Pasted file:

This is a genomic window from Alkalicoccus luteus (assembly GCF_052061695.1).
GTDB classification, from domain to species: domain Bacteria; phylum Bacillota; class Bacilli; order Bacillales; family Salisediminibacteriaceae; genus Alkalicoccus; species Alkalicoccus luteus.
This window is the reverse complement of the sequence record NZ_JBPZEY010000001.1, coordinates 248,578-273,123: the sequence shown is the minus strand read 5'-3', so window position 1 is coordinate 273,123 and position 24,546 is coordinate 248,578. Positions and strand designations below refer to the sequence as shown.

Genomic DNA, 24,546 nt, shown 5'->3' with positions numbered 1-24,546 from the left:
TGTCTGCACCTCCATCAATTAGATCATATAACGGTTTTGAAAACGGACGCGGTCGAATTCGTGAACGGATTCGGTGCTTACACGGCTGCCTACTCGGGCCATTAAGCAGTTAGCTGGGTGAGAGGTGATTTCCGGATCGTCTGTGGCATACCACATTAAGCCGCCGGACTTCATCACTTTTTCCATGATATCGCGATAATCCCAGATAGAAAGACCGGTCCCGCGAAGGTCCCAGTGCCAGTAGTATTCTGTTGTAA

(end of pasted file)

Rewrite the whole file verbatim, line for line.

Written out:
This is a genomic window from Alkalicoccus luteus (assembly GCF_052061695.1).
GTDB classification, from domain to species: domain Bacteria; phylum Bacillota; class Bacilli; order Bacillales; family Salisediminibacteriaceae; genus Alkalicoccus; species Alkalicoccus luteus.
This window is the reverse complement of the sequence record NZ_JBPZEY010000001.1, coordinates 248,578-273,123: the sequence shown is the minus strand read 5'-3', so window position 1 is coordinate 273,123 and position 24,546 is coordinate 248,578. Positions and strand designations below refer to the sequence as shown.

Genomic DNA, 24,546 nt, shown 5'->3' with positions numbered 1-24,546 from the left:
TGTCTGCACCTCCATCAATTAGATCATATAACGGTTTTGAAAACGGACGCGGTCGAATTCGTGAACGGATTCGGTGCTTACACGGCTGCCTACTCGGGCCATTAAGCAGTTAGCTGGGTGAGAGGTGATTTCCGGATCGTCTGTGGCATACCACATTAAGCCGCCGGACTTCATCACTTTTTCCATGATATCGCGATAATCCCAGATAGAAAGACCGGTCCCGCGAAGGTCCCAGTGCCAGTAGTATTCTGTTGTAA